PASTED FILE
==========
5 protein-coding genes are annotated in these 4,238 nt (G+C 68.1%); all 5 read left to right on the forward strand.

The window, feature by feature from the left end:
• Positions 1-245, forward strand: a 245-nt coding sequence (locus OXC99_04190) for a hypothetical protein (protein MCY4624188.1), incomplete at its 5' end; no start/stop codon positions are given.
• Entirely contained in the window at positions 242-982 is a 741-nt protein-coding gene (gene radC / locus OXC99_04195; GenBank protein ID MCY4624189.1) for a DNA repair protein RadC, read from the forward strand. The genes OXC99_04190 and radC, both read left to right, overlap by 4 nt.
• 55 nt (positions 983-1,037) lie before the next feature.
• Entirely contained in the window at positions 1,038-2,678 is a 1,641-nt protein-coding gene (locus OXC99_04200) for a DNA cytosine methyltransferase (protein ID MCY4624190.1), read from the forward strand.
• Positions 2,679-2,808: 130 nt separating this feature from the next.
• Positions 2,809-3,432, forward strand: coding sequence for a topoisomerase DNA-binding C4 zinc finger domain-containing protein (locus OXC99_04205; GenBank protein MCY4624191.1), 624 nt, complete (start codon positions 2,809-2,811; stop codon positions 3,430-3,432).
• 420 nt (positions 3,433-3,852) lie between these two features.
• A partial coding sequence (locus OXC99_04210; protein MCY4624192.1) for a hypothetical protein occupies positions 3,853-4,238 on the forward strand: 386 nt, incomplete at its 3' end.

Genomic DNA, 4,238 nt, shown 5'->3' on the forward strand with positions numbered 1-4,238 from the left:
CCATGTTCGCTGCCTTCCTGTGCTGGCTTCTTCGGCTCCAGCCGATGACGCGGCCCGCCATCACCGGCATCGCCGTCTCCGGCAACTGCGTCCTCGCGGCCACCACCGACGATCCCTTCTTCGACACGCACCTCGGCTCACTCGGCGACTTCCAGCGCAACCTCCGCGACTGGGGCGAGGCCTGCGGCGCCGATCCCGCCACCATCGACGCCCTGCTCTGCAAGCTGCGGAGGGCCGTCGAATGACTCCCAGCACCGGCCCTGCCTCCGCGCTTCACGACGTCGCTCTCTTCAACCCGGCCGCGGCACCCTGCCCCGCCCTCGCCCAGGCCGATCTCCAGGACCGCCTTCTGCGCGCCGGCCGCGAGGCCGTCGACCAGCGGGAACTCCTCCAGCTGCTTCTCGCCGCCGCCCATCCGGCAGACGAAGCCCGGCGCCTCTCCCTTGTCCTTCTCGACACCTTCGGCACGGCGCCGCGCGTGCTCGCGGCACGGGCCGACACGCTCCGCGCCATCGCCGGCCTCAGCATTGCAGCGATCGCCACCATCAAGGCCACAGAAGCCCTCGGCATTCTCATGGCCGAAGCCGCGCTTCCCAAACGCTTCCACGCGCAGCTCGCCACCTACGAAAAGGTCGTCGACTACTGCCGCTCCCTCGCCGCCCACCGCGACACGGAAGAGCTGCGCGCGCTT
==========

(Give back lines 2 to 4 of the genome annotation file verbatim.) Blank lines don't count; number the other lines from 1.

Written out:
The window, feature by feature from the left end:
• Positions 1-245, forward strand: a 245-nt coding sequence (locus OXC99_04190) for a hypothetical protein (protein MCY4624188.1), incomplete at its 5' end; no start/stop codon positions are given.
• Entirely contained in the window at positions 242-982 is a 741-nt protein-coding gene (gene radC / locus OXC99_04195; GenBank protein ID MCY4624189.1) for a DNA repair protein RadC, read from the forward strand. The genes OXC99_04190 and radC, both read left to right, overlap by 4 nt.